Hesse's 1928 short story "Harry, the Steppenwolf" forms a companion piece to the novel. It is about a wolf named Harry who is kept in a zoo, and who entertains crowds by destroying images of German cultural icons like Goethe and Mozart.
The name Steppenwolf has become notable in popular culture for various organizations and establishments. In 1967, the band Steppenwolf, headed by German-born singer John Kay, took their name from the novel. The Belgian band DAAU (Die Anarchistische Abendunterhaltung) is named after one of the advertising slogans of the novel's magical theatre. The innovative Magic Theatre Company, founded in 1967 in Berkeley and which later became resident in San Francisco, takes its name from the "Magic Theatre" of the novel, and the Steppenwolf Theatre Company in Chicago, founded in 1974 by actors Terry Kinney, Jeff Perry, and Gary Sinise, took its name from the novel. The lengthy track "Steppenwolf" appears on English rock band Hawkwind's album Astounding Sounds, Amazing Music and is directly inspired by the novel, including references to the magic theatre and the dual nature of the wolfman-manwolf (lutocost). Robert Calvert had initially written and performed the lyrics on 'Distances Between Us' by Adrian Wagner in 1974. The song also appears on later, live Hawkwind CD's and DVDs. Danish acid rock band Steppeulvene (1967-68) also took their name from this novel.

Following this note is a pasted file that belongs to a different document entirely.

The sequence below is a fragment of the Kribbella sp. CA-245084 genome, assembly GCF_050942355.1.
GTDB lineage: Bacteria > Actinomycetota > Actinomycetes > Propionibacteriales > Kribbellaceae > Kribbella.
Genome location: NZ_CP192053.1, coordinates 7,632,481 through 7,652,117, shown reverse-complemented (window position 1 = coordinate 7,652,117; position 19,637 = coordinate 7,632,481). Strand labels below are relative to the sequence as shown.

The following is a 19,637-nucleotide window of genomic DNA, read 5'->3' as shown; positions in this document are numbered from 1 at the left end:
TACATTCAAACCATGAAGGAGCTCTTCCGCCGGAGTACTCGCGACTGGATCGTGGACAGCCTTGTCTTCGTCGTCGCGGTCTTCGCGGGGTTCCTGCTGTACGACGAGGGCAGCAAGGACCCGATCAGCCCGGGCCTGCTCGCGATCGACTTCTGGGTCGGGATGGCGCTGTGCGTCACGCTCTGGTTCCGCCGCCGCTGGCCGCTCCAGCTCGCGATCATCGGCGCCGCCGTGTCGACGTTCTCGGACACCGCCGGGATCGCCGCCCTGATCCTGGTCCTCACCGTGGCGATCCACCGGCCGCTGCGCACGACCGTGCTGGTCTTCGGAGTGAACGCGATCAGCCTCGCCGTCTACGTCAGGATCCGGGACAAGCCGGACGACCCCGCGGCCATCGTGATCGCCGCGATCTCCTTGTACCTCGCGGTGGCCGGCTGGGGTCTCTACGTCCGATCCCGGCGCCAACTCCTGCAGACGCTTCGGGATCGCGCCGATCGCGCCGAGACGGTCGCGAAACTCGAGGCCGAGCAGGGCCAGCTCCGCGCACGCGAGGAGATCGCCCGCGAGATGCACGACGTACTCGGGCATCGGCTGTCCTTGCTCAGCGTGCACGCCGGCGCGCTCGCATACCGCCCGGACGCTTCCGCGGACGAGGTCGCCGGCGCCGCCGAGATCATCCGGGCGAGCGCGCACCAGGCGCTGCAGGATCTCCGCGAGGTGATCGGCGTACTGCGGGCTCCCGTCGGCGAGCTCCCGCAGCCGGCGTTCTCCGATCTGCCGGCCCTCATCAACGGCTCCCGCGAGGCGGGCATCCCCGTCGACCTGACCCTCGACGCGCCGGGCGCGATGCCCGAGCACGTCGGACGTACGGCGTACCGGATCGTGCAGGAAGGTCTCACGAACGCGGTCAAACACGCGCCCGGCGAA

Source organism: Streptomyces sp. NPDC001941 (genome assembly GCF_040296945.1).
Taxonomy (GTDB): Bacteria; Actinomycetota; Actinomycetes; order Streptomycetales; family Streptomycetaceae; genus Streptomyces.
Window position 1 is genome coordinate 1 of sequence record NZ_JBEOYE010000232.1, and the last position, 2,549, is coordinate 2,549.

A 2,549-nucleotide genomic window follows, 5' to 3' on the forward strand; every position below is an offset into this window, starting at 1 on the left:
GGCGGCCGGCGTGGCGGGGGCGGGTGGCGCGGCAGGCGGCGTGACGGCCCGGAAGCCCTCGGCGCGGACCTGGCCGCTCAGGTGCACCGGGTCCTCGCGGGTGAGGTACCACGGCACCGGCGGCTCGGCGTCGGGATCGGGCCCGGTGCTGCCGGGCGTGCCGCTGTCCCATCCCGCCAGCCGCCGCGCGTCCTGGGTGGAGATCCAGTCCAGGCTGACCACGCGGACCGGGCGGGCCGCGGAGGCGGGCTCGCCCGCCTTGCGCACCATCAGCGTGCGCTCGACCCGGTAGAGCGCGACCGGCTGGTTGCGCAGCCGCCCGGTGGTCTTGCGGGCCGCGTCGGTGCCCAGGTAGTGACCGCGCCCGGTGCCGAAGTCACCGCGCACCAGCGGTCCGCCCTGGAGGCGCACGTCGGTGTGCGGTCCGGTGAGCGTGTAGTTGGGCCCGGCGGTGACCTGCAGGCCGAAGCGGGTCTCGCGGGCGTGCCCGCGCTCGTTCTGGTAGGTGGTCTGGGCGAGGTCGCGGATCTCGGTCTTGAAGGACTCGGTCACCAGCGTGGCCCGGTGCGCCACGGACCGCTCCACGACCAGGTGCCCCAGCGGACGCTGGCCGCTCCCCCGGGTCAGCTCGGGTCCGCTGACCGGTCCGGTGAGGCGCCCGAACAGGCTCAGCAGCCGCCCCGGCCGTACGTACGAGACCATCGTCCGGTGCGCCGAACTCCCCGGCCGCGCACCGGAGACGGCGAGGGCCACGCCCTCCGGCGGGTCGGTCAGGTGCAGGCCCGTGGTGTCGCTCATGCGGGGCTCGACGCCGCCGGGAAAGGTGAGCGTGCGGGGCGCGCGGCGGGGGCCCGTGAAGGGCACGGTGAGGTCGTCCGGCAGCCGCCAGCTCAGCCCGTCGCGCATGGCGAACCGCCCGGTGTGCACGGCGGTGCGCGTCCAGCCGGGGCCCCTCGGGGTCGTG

"Be Here Now"(1971), by author and spiritual teacher Richard Alpert (Ram Dass) contains an illustration of a door bearing a sign that reads "Magic Theatre - For Madmen Only - Price of Admission - Your Mind." This references an invitation that Steppenwolf's Harry Haller receives to attend an "Anarchist Evening at the Magic Theatre, For Madmen Only, Price of Admission Your Mind." 
The Black Ice, by Michael Connelly, has J. Michael Haller making a reference to the author when he mentioned that, if his illegitimate son took his surname, he'd be "Harry Haller" instead of Harry Bosch.
Paula Cole references the concept of the steppenwolf in her song 'Pearl' on her 1999 album Amen.
Steppenwolf was also referenced in the film Mall (2014).
Lobo da Estepe by the brazilian band Os Cascavelletes was also inspired by the book.